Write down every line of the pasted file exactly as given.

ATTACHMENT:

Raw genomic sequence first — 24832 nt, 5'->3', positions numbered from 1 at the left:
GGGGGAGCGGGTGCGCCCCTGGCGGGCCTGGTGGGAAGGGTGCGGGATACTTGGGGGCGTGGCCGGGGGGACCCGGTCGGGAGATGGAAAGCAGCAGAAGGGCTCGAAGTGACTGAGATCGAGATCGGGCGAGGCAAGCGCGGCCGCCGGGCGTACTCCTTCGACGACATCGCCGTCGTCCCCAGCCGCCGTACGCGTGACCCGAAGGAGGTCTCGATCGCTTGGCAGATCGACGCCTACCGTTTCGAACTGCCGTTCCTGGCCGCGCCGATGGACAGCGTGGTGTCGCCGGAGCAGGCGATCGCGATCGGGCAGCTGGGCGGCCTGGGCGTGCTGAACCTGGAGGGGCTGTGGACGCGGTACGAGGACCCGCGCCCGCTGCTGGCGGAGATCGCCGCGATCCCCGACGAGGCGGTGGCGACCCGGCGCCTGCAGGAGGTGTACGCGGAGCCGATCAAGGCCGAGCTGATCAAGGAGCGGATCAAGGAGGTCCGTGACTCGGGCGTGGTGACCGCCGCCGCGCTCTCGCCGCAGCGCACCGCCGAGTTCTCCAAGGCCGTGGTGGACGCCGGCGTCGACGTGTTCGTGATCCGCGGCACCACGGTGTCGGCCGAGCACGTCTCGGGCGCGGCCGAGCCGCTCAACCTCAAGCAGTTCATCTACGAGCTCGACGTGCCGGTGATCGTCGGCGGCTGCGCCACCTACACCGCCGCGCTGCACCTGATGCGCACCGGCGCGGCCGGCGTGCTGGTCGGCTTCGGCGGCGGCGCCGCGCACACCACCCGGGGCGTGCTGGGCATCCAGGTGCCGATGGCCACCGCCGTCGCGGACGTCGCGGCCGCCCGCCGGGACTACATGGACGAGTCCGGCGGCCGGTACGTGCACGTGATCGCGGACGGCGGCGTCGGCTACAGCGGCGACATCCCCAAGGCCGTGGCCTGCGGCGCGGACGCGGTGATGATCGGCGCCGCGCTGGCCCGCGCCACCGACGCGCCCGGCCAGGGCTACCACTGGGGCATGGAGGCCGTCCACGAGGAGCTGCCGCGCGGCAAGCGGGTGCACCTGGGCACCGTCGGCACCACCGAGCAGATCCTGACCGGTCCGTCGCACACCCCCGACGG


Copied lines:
Raw genomic sequence first — 24832 nt, 5'->3', positions numbered from 1 at the left:
GGGGGAGCGGGTGCGCCCCTGGCGGGCCTGGTGGGAAGGGTGCGGGATACTTGGGGGCGTGGCCGGGGGGACCCGGTCGGGAGATGGAAAGCAGCAGAAGGGCTCGAAGTGACTGAGATCGAGATCGGGCGAGGCAAGCGCGGCCGCCGGGCGTACTCCTTCGACGACATCGCCGTCGTCCCCAGCCGCCGTACGCGTGACCCGAAGGAGGTCTCGATCGCTTGGCAGATCGACGCCTACCGTTTCGAACTGCCGTTCCTGGCCGCGCCGATGGACAGCGTGGTGTCGCCGGAGCAGGCGATCGCGATCGGGCAGCTGGGCGGCCTGGGCGTGCTGAACCTGGAGGGGCTGTGGACGCGGTACGAGGACCCGCGCCCGCTGCTGGCGGAGATCGCCGCGATCCCCGACGAGGCGGTGGCGACCCGGCGCCTGCAGGAGGTGTACGCGGAGCCGATCAAGGCCGAGCTGATCAAGGAGCGGATCAAGGAGGTCCGTGACTCGGGCGTGGTGACCGCCGCCGCGCTCTCGCCGCAGCGCACCGCCGAGTTCTCCAAGGCCGTGGTGGACGCCGGCGTCGACGTGTTCGTGATCCGCGGCACCACGGTGTCGGCCGAGCACGTCTCGGGCGCGGCCGAGCCGCTCAACCTCAAGCAGTTCATCTACGAGCTCGACGTGCCGGTGATCGTCGGCGGCTGCGCCACCTACACCGCCGCGCTGCACCTGATGCGCACCGGCGCGGCCGGCGTGCTGGTCGGCTTCGGCGGCGGCGCCGCGCACACCACCCGGGGCGTGCTGGGCATCCAGGTGCCGATGGCCACCGCCGTCGCGGACGTCGCGGCCGCCCGCCGGGACTACATGGACGAGTCCGGCGGCCGGTACGTGCACGTGATCGCGGACGGCGGCGTCGGCTACAGCGGCGACATCCCCAAGGCCGTGGCCTGCGGCGCGGACGCGGTGATGATCGGCGCCGCGCTGGCCCGCGCCACCGACGCGCCCGGCCAGGGCTACCACTGGGGCATGGAGGCCGTCCACGAGGAGCTGCCGCGCGGCAAGCGGGTGCACCTGGGCACCGTCGGCACCACCGAGCAGATCCTGACCGGTCCGTCGCACACCCCCGACGG